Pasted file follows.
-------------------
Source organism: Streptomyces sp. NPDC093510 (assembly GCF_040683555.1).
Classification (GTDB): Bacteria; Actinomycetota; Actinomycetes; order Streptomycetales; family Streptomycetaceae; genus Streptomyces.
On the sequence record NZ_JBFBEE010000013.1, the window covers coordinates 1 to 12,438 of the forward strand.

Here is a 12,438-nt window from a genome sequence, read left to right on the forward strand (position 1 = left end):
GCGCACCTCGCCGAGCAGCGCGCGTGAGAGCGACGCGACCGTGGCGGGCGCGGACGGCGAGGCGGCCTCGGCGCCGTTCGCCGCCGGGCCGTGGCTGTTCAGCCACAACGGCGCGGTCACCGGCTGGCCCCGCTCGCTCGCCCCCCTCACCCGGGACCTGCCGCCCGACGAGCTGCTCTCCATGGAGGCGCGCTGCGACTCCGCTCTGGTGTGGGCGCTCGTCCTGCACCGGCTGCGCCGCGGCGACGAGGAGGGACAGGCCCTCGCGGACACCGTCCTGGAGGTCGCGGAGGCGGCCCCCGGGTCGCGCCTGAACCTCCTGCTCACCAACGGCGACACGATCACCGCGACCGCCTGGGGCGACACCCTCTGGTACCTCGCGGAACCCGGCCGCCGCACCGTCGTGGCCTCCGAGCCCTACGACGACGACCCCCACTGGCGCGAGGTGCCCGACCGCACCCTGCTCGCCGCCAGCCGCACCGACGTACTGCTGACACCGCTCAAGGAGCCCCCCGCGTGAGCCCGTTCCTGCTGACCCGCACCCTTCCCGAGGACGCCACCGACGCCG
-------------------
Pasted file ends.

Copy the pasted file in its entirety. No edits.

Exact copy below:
Source organism: Streptomyces sp. NPDC093510 (assembly GCF_040683555.1).
Classification (GTDB): Bacteria; Actinomycetota; Actinomycetes; order Streptomycetales; family Streptomycetaceae; genus Streptomyces.
On the sequence record NZ_JBFBEE010000013.1, the window covers coordinates 1 to 12,438 of the forward strand.

Here is a 12,438-nt window from a genome sequence, read left to right on the forward strand (position 1 = left end):
GCGCACCTCGCCGAGCAGCGCGCGTGAGAGCGACGCGACCGTGGCGGGCGCGGACGGCGAGGCGGCCTCGGCGCCGTTCGCCGCCGGGCCGTGGCTGTTCAGCCACAACGGCGCGGTCACCGGCTGGCCCCGCTCGCTCGCCCCCCTCACCCGGGACCTGCCGCCCGACGAGCTGCTCTCCATGGAGGCGCGCTGCGACTCCGCTCTGGTGTGGGCGCTCGTCCTGCACCGGCTGCGCCGCGGCGACGAGGAGGGACAGGCCCTCGCGGACACCGTCCTGGAGGTCGCGGAGGCGGCCCCCGGGTCGCGCCTGAACCTCCTGCTCACCAACGGCGACACGATCACCGCGACCGCCTGGGGCGACACCCTCTGGTACCTCGCGGAACCCGGCCGCCGCACCGTCGTGGCCTCCGAGCCCTACGACGACGACCCCCACTGGCGCGAGGTGCCCGACCGCACCCTGCTCGCCGCCAGCCGCACCGACGTACTGCTGACACCGCTCAAGGAGCCCCCCGCGTGAGCCCGTTCCTGCTGACCCGCACCCTTCCCGAGGACGCCACCGACGCCG